Hungry Hungry Hungarians!

swie001Watching a black-and-white “neorealist” film about homeless war orphans struggling to survive in devastated post-war Hungary might not be everyone’s idea of a fun way to spend an evening, but Somewhere in Europe (1947) actually exhibits far more warmth and humour than you might expect. I originally picked it up because, from the description on the back of the box, I mistook it for a film we were shown clips from at college (well over fifteen years ago)… in fact, it wasn’t the one I was thinking of at all, but the DVD was super-cheap, and I enjoyed it immensely, so all’s well that ends well!

To quote the plot summary: “Living by their wits and stealing to eat, a ragged band of scavenging children take refuge in a ruined castle, only to discover that it’s inhabited by an eccentric orchestra conductor who has been emotionally and spiritually destroyed by war. Both children and adult find a renewed sense of community and hope until a bitter encounter with “civilised” society proves it’s as cruel as ever”. According to far better informed buffs, much of the imagery and moralising in the film comes straight out of the socialist propaganda handbook, which may explain why I dug it so much, being a bit of a “pinko” myself… although I can’t say I was happy with all their assertions. The scene of the kids happily toiling away to repair the castle is all well and good… until the gang’s leader, Peter, takes an axe out of the eldest girl’s hand and literally sends her back to the kitchen to rustle up some supper for the workers. Tch! Obviously the film is “of its time”, so there’s no point getting too huffy about such stereotyping… but it was a particularly disappointing turn of events, considering how effectively the earlier scenes had established Éva (played by Zsuzsa Bánki) as a confident and capable tomboy type, hardened by her experiences as a victim of sexual assault and betrayal. I accept that the average man is physically stronger than the average woman… but I’d be willing to bet that Eva was a far more capable carpenter than the younger boys, who were half her age and half her size! Apparently traditional gender roles were considered more important to the reconstruction effort than logic and common sense was…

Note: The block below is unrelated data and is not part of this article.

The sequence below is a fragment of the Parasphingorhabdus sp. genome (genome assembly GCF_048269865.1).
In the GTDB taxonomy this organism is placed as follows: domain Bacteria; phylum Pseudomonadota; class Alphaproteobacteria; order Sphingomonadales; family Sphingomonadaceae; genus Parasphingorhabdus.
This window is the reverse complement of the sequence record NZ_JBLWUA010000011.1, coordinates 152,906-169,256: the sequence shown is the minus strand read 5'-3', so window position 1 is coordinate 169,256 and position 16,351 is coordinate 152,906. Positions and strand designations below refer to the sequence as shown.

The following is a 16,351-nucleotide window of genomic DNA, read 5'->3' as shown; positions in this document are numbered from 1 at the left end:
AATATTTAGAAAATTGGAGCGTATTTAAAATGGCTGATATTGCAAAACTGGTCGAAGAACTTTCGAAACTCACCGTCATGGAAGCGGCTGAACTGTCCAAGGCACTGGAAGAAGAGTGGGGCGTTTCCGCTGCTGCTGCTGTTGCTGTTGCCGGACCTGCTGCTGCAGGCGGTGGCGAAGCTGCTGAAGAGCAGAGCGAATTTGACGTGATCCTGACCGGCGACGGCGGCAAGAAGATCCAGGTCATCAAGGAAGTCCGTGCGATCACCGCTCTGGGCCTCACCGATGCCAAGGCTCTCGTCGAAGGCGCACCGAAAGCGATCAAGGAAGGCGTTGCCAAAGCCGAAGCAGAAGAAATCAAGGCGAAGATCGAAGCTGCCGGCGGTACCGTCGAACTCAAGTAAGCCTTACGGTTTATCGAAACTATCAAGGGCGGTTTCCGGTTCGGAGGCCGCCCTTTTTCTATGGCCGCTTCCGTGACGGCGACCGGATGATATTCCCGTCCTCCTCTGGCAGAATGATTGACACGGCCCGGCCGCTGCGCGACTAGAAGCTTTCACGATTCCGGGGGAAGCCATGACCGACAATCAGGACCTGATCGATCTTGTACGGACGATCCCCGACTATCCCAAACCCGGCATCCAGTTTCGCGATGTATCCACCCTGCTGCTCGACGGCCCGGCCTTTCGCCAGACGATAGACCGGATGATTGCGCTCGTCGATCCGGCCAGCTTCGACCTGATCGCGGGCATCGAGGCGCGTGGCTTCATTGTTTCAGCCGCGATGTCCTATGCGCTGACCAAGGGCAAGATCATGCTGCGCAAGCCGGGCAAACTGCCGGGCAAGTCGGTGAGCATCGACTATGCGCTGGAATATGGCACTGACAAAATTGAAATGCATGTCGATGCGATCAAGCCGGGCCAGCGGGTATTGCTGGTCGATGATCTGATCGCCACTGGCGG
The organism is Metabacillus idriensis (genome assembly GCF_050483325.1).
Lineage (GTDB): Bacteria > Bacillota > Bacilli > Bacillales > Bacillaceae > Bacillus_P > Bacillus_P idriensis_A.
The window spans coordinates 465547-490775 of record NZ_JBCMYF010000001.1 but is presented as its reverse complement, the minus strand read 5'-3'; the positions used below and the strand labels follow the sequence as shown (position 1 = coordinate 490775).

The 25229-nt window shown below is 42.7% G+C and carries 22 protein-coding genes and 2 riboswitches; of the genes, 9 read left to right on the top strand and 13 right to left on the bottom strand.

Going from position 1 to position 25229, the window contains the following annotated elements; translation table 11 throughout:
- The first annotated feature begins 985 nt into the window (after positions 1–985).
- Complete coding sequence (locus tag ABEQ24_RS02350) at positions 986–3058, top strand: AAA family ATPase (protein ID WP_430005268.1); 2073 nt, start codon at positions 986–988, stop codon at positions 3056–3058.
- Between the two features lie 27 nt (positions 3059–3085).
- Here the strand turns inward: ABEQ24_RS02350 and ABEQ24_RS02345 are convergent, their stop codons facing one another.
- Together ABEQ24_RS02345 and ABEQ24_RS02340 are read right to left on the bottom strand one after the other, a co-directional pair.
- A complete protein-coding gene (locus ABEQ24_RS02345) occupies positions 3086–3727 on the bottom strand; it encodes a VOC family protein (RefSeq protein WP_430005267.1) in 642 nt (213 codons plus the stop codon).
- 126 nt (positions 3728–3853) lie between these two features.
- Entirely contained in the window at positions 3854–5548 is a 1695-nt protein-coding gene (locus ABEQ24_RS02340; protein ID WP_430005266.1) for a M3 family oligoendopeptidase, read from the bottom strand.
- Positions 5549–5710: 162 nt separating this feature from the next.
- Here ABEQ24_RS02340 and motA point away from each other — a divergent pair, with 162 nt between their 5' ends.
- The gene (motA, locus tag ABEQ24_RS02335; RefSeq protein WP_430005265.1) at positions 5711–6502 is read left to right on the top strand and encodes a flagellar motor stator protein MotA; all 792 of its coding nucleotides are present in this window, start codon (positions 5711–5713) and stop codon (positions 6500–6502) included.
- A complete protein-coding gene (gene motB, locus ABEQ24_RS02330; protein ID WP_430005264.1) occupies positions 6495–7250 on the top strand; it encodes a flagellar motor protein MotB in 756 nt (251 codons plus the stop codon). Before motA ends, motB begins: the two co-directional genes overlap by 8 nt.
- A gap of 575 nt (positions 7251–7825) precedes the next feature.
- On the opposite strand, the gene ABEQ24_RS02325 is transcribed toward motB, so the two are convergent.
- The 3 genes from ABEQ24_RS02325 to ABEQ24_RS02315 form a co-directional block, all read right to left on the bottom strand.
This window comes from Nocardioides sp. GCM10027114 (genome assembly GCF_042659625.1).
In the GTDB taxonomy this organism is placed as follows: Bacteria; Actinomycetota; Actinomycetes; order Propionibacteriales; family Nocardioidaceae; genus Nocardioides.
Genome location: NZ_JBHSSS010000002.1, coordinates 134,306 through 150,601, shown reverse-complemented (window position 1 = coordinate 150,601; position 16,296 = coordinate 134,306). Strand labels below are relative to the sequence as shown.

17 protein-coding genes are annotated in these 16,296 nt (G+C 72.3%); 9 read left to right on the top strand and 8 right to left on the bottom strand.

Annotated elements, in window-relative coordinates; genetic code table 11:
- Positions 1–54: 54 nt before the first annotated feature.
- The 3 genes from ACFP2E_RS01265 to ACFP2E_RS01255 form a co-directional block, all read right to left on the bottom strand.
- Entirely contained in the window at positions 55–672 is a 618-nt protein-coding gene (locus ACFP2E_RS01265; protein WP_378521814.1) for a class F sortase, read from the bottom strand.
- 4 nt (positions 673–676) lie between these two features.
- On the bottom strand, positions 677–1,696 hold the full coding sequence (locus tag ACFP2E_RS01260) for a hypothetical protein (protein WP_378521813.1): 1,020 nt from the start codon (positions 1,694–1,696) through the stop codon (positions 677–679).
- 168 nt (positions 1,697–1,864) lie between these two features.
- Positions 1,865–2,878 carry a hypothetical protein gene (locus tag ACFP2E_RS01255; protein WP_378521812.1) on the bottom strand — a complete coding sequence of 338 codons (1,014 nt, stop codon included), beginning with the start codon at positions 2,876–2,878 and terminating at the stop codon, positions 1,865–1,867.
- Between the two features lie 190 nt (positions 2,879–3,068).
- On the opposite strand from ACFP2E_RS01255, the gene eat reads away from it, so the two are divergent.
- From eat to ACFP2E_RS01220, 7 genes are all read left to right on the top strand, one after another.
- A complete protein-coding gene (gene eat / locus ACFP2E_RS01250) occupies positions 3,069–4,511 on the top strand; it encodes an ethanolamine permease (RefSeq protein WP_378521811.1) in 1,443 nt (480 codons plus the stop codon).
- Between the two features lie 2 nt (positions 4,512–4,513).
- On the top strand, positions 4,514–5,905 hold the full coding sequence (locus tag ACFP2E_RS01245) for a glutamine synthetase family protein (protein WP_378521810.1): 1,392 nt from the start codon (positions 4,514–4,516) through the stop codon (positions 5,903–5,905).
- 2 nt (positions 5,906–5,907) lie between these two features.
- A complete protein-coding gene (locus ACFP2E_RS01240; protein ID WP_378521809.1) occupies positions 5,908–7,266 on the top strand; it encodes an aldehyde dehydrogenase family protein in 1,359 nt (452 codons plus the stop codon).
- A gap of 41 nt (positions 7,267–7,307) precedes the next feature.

That aside, Somewhere in Europe is an entertaining, solidly crafted slice of schmaltz, which ultimately proves to be as heart-warming as any Frank Capra flick… although I doubt Capra would have included quite so many scenes of underage scamps drinking, smoking and trying to string their elders up with nooses!

About Dee CrowSeer

A comic book writer with an interest in feminism, philosophy, and affirmative action. He/him.
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